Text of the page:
Inside the ACS: Interview With FAA's Susan Parson5:01 PM
Airplanista Blog Editor
AIRPLANISTA: First, introduce yourself to my readers.
PARSON: I'm based at Leesburg Executive Airport (KJYO), Leesburg, VA and hold ATP (AMEL), Commercial (ASEL), CFI, CFI-I, MEI, AGI, IGI certificates. Airplanes regularly owned or flown include a C182K owned by my flying club, Blue Ridge Flyers and a C182T – Nav III, owned by Civil Air Patrol. For CAP, in a VA Wing Instructor, Check Pilot, Check Pilot Examiner and National Stan/Eval Officer, and have developed a number of training materials and courses for FAA and CAP.
PARSON: If there was a time before I loved flying, I don’t remember it. My first memory is an Eastern 727 trip when I was 3. I made pilot wings from cardboard, ”flew” the porch swing, and counted contrails. Being a pilot is key to how I define myself. I am not a natural, but the effort required for every certificate and rating has taught me what a privilege it is to touch the sky. I started by taking a private pilot ground school in early 1991, passed the private pilot practical test in July 1992, and started training right away for my instrument rating. I just kept going after that, and earned my ATP in November 2007.
AIRPLANISTA: Explain your professional relationship with FAA.
PARSON: I knew when I started flying that I really “should’ work for the FAA at some point in my career. I started that quest by getting an assignment in the State Department’s International Aviation Programs and Policy office, which started in August 1992. That job gave me a chance to meet and work with a broad range of FAA offices. They approached me about working in the General Aviation and Commercial Division and I started as a special assistant in AFS-800 in May 2004. My job there was one of those hard-to-define gigs, but I loved the variety, as well as the opportunity to write for what was then called the FAA Aviation News – now FAA Safety Briefing, which I have edited since 2008. The AFS-800 job also involved working with the General Aviation Joint Steering Committee (GAJSC), a government/industry group formed to help improve GA safety. I found that we all shared a strong dissatisfaction with the quality of the FAA knowledge test. From my own experiences with the private pilot ground school course, I knew the test had problems. I was both baffled and outraged when my instructor presented certain topics (hello, fixed-card ADF!) with a disclaimer: “You’re never going to need this for flying, but you have to learn it because it’s on the written test.” Seriously?!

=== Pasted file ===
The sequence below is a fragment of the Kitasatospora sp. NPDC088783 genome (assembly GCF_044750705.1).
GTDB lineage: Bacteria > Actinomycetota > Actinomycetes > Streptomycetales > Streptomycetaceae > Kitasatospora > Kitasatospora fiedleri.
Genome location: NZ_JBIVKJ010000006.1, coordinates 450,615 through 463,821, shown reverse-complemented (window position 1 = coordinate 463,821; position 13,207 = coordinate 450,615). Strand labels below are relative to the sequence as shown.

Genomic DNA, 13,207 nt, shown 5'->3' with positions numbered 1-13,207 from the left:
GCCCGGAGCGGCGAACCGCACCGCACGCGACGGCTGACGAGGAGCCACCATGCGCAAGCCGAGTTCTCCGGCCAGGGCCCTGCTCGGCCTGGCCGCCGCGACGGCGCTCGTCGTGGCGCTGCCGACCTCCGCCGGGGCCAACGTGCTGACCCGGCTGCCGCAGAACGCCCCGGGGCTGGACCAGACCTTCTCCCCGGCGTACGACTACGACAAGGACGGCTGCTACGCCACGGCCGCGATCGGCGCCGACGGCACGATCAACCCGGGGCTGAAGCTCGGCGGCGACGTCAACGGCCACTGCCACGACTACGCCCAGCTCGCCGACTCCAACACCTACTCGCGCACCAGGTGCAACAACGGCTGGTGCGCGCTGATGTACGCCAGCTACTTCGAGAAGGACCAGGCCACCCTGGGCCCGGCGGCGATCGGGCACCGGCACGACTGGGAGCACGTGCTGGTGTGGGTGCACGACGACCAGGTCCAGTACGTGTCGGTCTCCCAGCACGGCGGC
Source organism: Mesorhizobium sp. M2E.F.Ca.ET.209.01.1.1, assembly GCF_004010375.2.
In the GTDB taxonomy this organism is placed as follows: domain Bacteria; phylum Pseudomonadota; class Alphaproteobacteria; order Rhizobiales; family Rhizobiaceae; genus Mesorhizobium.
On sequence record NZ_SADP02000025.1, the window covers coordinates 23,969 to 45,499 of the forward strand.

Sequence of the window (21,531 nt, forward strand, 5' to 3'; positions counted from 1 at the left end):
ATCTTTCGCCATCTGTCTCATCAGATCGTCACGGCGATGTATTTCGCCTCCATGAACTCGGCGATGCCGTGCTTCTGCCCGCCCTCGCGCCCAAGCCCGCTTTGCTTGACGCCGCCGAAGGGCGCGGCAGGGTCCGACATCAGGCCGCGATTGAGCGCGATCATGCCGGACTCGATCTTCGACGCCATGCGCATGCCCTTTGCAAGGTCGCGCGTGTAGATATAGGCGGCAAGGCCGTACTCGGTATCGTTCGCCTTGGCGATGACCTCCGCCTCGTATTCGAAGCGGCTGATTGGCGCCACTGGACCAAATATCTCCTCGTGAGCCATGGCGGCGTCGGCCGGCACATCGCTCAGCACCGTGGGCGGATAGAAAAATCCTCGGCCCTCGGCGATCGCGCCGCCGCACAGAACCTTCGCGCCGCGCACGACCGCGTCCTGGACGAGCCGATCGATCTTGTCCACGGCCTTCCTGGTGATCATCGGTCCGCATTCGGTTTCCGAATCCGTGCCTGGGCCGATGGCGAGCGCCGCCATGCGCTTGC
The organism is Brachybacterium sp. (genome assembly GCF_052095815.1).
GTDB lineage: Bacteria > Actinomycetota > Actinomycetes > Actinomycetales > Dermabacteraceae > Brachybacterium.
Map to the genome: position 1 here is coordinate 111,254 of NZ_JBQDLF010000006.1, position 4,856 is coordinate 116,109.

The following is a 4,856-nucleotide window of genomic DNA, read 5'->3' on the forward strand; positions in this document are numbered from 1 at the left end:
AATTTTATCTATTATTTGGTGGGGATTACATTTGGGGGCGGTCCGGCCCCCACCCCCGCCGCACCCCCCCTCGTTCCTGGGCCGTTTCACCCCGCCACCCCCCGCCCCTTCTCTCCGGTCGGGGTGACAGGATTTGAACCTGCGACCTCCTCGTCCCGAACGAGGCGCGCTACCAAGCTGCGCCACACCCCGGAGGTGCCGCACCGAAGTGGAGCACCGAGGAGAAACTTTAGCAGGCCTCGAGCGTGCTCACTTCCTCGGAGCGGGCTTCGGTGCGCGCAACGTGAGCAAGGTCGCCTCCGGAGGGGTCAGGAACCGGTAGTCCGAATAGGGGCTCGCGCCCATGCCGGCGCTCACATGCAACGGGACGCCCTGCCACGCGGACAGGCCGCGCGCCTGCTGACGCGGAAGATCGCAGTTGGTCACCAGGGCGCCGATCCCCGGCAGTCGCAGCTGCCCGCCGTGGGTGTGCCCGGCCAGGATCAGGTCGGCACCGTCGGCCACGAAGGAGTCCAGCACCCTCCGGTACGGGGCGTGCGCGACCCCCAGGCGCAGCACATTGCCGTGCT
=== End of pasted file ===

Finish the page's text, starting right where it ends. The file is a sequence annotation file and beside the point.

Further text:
AIRPLANISTA: How did you become involved with the ACS development?
PARSON: The chance to do something about the knowledge test finally came in May 2011. The new manager of the FAA’s Regulatory Support Division (AFS-600), Van Kerns wanted to take a fresh look at the knowledge tests, and he asked if I could get a group of key stakeholders together to help. By that time, I had moved from AFS-800 to the Flight Standards Service director’s office, where I still work today. My boss knew there were problems with testing, and he was perfectly happy to let me run with the airman testing reform project.
AIRPLANISTA: Explain the timeline of the ACS development, when it started, and when you came on board to contribute.
PARSON: The process actually started in September 2011, with the first meeting of the “Airman Testing Standards and Training Aviation Rulemaking Committee,” or ARC. We were not making or changing rules, because testing and training materials are created to support existing regulations, but the FAA uses the ARC structure as a legally-sanctioned and public way to get stakeholder expertise and recommendations. We recruited a diverse group of people and organizations, encompassing advocacy organizations, courseware providers, academics, manufacturers, and instructor groups.